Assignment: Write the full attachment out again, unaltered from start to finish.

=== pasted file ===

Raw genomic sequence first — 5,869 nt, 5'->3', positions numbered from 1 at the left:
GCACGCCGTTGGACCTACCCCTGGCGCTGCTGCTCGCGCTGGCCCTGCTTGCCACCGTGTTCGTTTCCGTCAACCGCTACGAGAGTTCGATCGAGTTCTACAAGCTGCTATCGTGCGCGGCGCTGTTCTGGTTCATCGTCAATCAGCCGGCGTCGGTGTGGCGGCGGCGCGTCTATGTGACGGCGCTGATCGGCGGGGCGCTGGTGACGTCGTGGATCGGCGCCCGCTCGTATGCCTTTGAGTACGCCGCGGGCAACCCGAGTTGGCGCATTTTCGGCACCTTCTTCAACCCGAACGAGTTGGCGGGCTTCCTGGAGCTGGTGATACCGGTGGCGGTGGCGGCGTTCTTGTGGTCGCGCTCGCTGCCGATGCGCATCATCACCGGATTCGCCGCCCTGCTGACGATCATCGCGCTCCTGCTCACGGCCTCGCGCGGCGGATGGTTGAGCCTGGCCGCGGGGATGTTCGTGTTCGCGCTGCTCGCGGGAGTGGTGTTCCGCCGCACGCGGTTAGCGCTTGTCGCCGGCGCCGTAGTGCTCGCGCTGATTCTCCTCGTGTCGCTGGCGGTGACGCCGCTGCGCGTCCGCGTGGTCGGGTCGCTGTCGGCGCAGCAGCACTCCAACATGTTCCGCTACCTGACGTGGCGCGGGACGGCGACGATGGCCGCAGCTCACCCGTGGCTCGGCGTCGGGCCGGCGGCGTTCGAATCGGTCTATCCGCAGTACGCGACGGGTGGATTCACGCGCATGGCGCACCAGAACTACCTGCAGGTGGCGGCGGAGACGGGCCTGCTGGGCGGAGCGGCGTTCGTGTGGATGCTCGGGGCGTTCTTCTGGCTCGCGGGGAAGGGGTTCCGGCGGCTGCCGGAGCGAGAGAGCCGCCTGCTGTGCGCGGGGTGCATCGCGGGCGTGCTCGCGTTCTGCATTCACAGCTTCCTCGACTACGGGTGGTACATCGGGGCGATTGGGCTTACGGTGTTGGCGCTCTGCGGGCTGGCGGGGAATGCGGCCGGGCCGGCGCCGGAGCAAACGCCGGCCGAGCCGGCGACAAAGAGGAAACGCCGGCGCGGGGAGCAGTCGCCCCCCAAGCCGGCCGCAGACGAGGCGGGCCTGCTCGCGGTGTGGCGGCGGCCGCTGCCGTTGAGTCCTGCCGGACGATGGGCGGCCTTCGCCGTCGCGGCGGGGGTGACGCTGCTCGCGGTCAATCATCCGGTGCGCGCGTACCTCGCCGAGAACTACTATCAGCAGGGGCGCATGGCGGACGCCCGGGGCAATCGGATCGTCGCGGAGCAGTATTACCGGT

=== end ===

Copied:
Raw genomic sequence first — 5,869 nt, 5'->3', positions numbered from 1 at the left:
GCACGCCGTTGGACCTACCCCTGGCGCTGCTGCTCGCGCTGGCCCTGCTTGCCACCGTGTTCGTTTCCGTCAACCGCTACGAGAGTTCGATCGAGTTCTACAAGCTGCTATCGTGCGCGGCGCTGTTCTGGTTCATCGTCAATCAGCCGGCGTCGGTGTGGCGGCGGCGCGTCTATGTGACGGCGCTGATCGGCGGGGCGCTGGTGACGTCGTGGATCGGCGCCCGCTCGTATGCCTTTGAGTACGCCGCGGGCAACCCGAGTTGGCGCATTTTCGGCACCTTCTTCAACCCGAACGAGTTGGCGGGCTTCCTGGAGCTGGTGATACCGGTGGCGGTGGCGGCGTTCTTGTGGTCGCGCTCGCTGCCGATGCGCATCATCACCGGATTCGCCGCCCTGCTGACGATCATCGCGCTCCTGCTCACGGCCTCGCGCGGCGGATGGTTGAGCCTGGCCGCGGGGATGTTCGTGTTCGCGCTGCTCGCGGGAGTGGTGTTCCGCCGCACGCGGTTAGCGCTTGTCGCCGGCGCCGTAGTGCTCGCGCTGATTCTCCTCGTGTCGCTGGCGGTGACGCCGCTGCGCGTCCGCGTGGTCGGGTCGCTGTCGGCGCAGCAGCACTCCAACATGTTCCGCTACCTGACGTGGCGCGGGACGGCGACGATGGCCGCAGCTCACCCGTGGCTCGGCGTCGGGCCGGCGGCGTTCGAATCGGTCTATCCGCAGTACGCGACGGGTGGATTCACGCGCATGGCGCACCAGAACTACCTGCAGGTGGCGGCGGAGACGGGCCTGCTGGGCGGAGCGGCGTTCGTGTGGATGCTCGGGGCGTTCTTCTGGCTCGCGGGGAAGGGGTTCCGGCGGCTGCCGGAGCGAGAGAGCCGCCTGCTGTGCGCGGGGTGCATCGCGGGCGTGCTCGCGTTCTGCATTCACAGCTTCCTCGACTACGGGTGGTACATCGGGGCGATTGGGCTTACGGTGTTGGCGCTCTGCGGGCTGGCGGGGAATGCGGCCGGGCCGGCGCCGGAGCAAACGCCGGCCGAGCCGGCGACAAAGAGGAAACGCCGGCGCGGGGAGCAGTCGCCCCCCAAGCCGGCCGCAGACGAGGCGGGCCTGCTCGCGGTGTGGCGGCGGCCGCTGCCGTTGAGTCCTGCCGGACGATGGGCGGCCTTCGCCGTCGCGGCGGGGGTGACGCTGCTCGCGGTCAATCATCCGGTGCGCGCGTACCTCGCCGAGAACTACTATCAGCAGGGGCGCATGGCGGACGCCCGGGGCAATCGGATCGTCGCGGAGCAGTATTACCGGT